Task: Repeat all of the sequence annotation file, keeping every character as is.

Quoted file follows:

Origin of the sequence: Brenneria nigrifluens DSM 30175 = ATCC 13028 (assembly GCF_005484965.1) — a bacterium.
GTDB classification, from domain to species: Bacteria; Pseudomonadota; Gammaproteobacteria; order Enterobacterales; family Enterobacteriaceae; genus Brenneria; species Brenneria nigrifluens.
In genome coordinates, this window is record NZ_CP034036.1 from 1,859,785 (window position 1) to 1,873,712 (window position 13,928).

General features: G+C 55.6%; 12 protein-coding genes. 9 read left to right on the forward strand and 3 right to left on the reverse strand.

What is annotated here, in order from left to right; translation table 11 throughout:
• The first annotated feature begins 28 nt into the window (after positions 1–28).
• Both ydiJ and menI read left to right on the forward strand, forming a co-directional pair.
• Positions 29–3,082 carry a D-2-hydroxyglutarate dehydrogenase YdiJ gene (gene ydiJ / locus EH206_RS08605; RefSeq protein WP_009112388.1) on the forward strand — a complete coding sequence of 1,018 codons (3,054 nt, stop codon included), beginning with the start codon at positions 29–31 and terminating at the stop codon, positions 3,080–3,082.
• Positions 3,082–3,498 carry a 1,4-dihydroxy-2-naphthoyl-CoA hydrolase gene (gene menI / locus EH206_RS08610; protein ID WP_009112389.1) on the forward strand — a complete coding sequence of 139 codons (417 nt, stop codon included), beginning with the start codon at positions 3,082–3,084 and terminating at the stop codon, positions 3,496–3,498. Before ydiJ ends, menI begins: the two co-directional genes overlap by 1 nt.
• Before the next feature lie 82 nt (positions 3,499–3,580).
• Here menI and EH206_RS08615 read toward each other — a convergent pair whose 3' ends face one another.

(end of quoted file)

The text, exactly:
Origin of the sequence: Brenneria nigrifluens DSM 30175 = ATCC 13028 (assembly GCF_005484965.1) — a bacterium.
GTDB classification, from domain to species: Bacteria; Pseudomonadota; Gammaproteobacteria; order Enterobacterales; family Enterobacteriaceae; genus Brenneria; species Brenneria nigrifluens.
In genome coordinates, this window is record NZ_CP034036.1 from 1,859,785 (window position 1) to 1,873,712 (window position 13,928).

General features: G+C 55.6%; 12 protein-coding genes. 9 read left to right on the forward strand and 3 right to left on the reverse strand.

What is annotated here, in order from left to right; translation table 11 throughout:
• The first annotated feature begins 28 nt into the window (after positions 1–28).
• Both ydiJ and menI read left to right on the forward strand, forming a co-directional pair.
• Positions 29–3,082 carry a D-2-hydroxyglutarate dehydrogenase YdiJ gene (gene ydiJ / locus EH206_RS08605; RefSeq protein WP_009112388.1) on the forward strand — a complete coding sequence of 1,018 codons (3,054 nt, stop codon included), beginning with the start codon at positions 29–31 and terminating at the stop codon, positions 3,080–3,082.
• Positions 3,082–3,498 carry a 1,4-dihydroxy-2-naphthoyl-CoA hydrolase gene (gene menI / locus EH206_RS08610; protein ID WP_009112389.1) on the forward strand — a complete coding sequence of 139 codons (417 nt, stop codon included), beginning with the start codon at positions 3,082–3,084 and terminating at the stop codon, positions 3,496–3,498. Before ydiJ ends, menI begins: the two co-directional genes overlap by 1 nt.
• Before the next feature lie 82 nt (positions 3,499–3,580).
• Here menI and EH206_RS08615 read toward each other — a convergent pair whose 3' ends face one another.